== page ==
Develop Diverse Set of Skills & Attention to Detail
As a business owner, it is essential to have a broad skill set of disciplines in as many business areas as possible. Over the course of my career, I've observed that the most successful business owners that I have met, no matter how small or big the size of their business, have one thing in common: They all possess an acute attention to detail.
Assess Onboarding Strategy
Before evaluating the success of new employees, assess the strength of the onboarding plan. Is it a solid plan that helps the new person succeed? If not, fix the plan and then evaluate the performance.
Brothers Heating, Plumbing
Implementing New Business Tools
When considering a new business tool that is a significant investment, define what success looks like, when and how success will be measured, check out references, and compare it with other options.
Lisa Marie Maxson
Setting a Vision for Your Company
Some people are afraid of setting a vision. They may be afraid to fail. But you need a vision, if you want to exit on your terms. To help you determine your vision, ask yourself what you would regret if you don't do.
Protective Packaging Solutions
Join The Alternative Board and iSpeak Inc. Co-Founder Russ Peterson Jr. for an illuminating and engaging conversation about the impact of storytelling within business.
Find out the answer to this common question business owners ask: “When would I use a story in my role?” and learn from Russ the three key story models you can apply to three relevant business challenges.
It’s not unusual for a first-time CEO or business owner to experience qualms about their ability to handle the challenges they face. But it’s also true that many veteran business leaders encounter self-doubt from time to time. Either they learn how to overcome those doubts, or they succumb to their lack of confidence in themselves and put their businesses at risk.
Fortunately, there are ways to counter any lack of confidence and translate their behavior into productive and inspiring leadership. Here are tips to keep in mind:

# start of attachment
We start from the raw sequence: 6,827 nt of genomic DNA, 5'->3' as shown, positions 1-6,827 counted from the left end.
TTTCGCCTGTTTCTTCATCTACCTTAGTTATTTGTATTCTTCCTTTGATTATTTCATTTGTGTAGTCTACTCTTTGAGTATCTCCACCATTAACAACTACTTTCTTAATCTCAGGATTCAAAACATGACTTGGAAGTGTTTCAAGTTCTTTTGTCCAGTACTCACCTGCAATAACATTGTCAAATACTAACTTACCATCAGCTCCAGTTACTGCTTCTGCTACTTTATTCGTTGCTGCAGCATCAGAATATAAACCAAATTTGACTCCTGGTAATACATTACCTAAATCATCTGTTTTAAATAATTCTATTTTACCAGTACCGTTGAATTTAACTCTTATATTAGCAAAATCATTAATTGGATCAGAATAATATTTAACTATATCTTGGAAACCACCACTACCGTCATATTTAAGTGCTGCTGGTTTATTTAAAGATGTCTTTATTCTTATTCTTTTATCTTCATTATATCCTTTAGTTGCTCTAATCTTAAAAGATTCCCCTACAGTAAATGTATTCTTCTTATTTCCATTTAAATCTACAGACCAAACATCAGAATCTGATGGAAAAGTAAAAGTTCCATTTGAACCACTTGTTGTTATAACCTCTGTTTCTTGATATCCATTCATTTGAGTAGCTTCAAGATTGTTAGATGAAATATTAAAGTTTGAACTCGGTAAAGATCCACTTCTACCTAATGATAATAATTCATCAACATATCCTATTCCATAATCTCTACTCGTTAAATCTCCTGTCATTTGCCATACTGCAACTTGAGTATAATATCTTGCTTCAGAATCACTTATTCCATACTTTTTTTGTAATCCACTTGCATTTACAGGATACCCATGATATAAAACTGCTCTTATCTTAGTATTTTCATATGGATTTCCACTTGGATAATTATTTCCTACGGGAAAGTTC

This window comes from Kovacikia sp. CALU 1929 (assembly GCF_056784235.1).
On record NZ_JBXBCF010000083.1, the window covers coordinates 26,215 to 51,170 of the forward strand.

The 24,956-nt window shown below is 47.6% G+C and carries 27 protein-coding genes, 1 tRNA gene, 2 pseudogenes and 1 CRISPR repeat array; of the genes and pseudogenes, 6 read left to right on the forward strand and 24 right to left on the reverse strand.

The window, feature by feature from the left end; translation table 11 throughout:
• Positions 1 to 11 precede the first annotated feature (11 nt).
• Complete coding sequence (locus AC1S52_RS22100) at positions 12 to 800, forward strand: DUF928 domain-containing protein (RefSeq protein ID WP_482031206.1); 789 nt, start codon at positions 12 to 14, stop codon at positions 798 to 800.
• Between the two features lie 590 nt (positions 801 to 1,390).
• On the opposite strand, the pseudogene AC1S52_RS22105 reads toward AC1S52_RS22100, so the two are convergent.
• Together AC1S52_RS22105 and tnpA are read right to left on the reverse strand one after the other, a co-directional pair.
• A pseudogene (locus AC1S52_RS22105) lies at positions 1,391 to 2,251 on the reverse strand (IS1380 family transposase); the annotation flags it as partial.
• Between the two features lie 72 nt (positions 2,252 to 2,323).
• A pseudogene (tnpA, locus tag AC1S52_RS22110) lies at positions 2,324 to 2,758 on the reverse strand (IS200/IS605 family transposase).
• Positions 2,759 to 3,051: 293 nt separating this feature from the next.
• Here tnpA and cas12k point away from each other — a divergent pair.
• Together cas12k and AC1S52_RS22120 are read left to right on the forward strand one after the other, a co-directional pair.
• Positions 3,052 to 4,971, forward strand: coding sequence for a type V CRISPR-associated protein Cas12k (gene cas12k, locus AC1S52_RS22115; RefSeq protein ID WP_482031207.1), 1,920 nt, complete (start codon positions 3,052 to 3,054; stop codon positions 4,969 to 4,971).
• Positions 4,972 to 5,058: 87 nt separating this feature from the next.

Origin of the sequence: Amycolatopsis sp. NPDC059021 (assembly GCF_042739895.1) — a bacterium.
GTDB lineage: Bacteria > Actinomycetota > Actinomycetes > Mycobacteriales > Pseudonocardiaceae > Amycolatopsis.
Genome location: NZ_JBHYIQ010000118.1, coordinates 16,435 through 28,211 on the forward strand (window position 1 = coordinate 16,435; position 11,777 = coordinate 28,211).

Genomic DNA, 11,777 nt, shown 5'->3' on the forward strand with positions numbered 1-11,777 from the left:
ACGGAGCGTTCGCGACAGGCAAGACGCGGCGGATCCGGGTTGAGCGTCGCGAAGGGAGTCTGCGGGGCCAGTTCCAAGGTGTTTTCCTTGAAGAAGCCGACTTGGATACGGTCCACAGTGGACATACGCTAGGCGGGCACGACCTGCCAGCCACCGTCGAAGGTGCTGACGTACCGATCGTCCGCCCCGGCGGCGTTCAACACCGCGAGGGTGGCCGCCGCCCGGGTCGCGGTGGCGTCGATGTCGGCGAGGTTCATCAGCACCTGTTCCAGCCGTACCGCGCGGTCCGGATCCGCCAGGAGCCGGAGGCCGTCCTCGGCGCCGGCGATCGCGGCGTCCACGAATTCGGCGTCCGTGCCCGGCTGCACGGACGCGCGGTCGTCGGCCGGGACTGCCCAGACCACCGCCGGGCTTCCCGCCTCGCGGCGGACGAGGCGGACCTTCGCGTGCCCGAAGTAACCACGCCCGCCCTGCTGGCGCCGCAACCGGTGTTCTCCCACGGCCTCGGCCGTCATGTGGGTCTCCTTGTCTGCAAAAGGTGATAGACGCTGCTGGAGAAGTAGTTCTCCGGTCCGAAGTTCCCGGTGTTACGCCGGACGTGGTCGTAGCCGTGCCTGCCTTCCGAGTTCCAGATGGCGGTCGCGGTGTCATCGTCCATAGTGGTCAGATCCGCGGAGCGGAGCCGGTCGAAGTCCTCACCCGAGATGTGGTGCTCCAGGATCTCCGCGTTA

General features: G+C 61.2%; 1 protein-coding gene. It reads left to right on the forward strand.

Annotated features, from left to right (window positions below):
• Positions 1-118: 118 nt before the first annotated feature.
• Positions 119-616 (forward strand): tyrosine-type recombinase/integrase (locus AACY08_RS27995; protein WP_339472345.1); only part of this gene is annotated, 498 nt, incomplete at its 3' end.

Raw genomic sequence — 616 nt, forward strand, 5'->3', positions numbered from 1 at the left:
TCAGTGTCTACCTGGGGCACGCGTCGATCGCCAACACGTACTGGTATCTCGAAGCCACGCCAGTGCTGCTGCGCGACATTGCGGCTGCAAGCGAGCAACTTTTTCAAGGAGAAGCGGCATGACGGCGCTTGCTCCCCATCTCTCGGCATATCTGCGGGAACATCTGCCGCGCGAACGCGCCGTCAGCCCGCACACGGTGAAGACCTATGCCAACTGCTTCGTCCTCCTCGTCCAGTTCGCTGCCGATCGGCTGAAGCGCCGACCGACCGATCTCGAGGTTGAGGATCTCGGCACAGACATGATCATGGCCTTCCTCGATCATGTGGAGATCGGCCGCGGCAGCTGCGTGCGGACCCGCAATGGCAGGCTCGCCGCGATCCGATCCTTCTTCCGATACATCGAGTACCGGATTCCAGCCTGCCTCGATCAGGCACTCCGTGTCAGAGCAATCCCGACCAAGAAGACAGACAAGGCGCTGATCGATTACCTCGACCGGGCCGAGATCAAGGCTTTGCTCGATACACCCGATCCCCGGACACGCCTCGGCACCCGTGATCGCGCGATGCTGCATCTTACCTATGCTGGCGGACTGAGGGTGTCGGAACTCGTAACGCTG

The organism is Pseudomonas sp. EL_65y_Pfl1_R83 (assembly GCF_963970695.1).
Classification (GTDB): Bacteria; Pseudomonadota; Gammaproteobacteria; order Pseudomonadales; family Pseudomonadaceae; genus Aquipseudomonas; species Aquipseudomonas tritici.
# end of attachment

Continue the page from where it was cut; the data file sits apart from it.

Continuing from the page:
If you’re just assuming the new role, make a great first impression.
As Joe Farach, CEO TAB Georgia Northeast notes, “The new CEO’s first 90 days is a honeymoon period where she will be feted and indulged and tested.” To make a favorable impression with others in the organization, start out by identifying challenges your company faces, determining your key objectives, and assembling a concrete timetable that you are accountable for. Farach adds: “When a new leader makes known her values and demonstrates her leadership style, everyone on the team knows what to expect.”
When it comes to moments of uncertainty, remember you’re not alone.
Experiencing doubt about your capabilities is even more difficult to handle if you think you’re the only one who has ever felt this way.
On the contrary, “there are many more leaders experiencing self-doubt than you can think of,” notes Training Magazine. Rather than give way to doubt, derive lessons “from this tough period and treat the struggle as a platform for your future success.”
A profit and loss statement, also often referred to as an income statement, revenue statement, P&L statement, or P&L, provides business owners and potential investors a comprehensive and easy to digest view of a company’s financial standing. Profit and loss statements are relatively simple documents, almost always presented in the form of a table, that record a company's income, costs, overhead, and net profit.
In short, a P&L lets you and relevant parties know whether your business is earning a profit or losing money, and by how much. P&L statements, balance sheets, and cash flow statements are widely considered the trifecta of finance documents every business should maintain. They are usually generated monthly, quarterly, or annually.
Business owners leverage their P&L statements when determining budgets, growth strategies, need for investors, and numerous other aspects related to the health and sustainability of their companies. The concept is incredibly simple. A P&L statement allows you see how much revenue you are bringing in, how much money you are spending, and where you are spending it. It is a repository for the data needed to make informed decisions about things like profit drivers, underperforming revenue streams, high expenditures, and ultimately the health and profitability of your business.
There is some great accounting software out there, like QuickBooks, Peachtree, and others, that can generate a profit and loss statement for your business. But if you are a small business owner building a P&L on your own, even a simple Excel spreadsheet will suffice.
The following are easy steps in creating a comprehensive Profit and Loss Statement.